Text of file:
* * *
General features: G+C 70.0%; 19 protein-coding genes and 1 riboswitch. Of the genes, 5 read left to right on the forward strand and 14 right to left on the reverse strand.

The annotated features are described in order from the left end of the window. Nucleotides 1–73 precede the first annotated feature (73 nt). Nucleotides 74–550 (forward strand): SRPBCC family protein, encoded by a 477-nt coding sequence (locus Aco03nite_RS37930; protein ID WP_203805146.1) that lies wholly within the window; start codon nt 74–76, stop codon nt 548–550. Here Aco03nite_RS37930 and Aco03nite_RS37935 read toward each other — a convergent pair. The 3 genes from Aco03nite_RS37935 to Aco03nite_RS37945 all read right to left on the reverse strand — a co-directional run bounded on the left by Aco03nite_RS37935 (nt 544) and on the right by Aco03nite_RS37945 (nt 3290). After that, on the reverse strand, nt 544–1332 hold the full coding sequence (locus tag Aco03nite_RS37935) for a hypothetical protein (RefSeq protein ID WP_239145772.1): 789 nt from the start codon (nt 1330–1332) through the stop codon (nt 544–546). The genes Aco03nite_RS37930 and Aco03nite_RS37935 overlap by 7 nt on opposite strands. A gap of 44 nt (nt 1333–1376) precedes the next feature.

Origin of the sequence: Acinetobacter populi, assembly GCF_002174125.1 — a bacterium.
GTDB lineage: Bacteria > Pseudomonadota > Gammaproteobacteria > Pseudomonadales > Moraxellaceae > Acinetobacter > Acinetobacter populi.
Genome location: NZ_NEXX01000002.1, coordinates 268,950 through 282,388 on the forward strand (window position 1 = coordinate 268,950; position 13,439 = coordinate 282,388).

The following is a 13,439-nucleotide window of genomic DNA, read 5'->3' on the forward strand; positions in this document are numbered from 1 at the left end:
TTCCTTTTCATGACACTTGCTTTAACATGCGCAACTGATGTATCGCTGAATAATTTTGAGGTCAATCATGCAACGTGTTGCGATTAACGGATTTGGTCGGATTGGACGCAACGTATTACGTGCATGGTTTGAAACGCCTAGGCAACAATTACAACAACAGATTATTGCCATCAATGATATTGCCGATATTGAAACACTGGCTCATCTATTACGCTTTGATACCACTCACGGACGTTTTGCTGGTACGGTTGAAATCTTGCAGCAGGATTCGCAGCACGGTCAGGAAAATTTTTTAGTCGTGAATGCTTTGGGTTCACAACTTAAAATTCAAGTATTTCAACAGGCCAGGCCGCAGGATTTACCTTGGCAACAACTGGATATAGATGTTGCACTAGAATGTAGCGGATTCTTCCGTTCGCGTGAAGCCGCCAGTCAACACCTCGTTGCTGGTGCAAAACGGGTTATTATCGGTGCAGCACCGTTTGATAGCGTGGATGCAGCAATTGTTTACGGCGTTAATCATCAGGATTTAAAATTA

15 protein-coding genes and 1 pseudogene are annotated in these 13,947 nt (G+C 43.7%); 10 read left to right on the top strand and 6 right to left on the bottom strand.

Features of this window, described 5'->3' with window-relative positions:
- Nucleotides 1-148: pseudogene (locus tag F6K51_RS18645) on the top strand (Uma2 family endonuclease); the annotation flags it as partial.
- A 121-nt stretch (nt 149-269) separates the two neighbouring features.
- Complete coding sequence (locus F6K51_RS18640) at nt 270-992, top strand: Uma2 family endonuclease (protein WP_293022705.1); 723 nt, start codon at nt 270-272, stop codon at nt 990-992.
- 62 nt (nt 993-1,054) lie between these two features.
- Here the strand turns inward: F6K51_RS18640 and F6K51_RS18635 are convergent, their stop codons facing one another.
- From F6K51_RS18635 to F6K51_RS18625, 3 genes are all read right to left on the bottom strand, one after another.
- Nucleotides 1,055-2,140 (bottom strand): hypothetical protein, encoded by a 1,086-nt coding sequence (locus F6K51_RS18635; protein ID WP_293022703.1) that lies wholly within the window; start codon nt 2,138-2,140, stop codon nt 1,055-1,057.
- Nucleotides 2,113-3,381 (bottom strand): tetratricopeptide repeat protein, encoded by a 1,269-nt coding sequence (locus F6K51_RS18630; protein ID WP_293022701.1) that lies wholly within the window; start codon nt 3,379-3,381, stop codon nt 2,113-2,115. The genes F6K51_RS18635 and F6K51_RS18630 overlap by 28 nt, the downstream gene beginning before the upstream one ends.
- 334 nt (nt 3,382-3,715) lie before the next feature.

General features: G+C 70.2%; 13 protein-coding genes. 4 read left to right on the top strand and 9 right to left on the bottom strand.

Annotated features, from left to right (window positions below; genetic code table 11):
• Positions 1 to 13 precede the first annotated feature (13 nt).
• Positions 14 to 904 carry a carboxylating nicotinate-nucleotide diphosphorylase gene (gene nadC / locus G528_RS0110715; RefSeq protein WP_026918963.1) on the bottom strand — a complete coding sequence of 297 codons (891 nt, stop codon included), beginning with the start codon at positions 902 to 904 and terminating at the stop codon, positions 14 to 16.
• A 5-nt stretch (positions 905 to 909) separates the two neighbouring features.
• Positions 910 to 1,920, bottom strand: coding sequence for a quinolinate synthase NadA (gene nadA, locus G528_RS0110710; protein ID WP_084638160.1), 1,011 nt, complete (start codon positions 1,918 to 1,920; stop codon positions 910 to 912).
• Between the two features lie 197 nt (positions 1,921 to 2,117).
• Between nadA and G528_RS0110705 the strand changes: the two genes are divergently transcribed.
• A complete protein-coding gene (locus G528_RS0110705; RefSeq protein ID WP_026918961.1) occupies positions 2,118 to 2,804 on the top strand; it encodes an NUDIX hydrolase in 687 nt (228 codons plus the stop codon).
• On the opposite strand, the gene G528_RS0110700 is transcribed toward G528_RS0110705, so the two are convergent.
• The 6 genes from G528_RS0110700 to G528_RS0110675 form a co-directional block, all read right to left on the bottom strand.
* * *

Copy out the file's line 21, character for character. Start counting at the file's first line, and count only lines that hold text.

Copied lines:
• Positions 1 to 13 precede the first annotated feature (13 nt).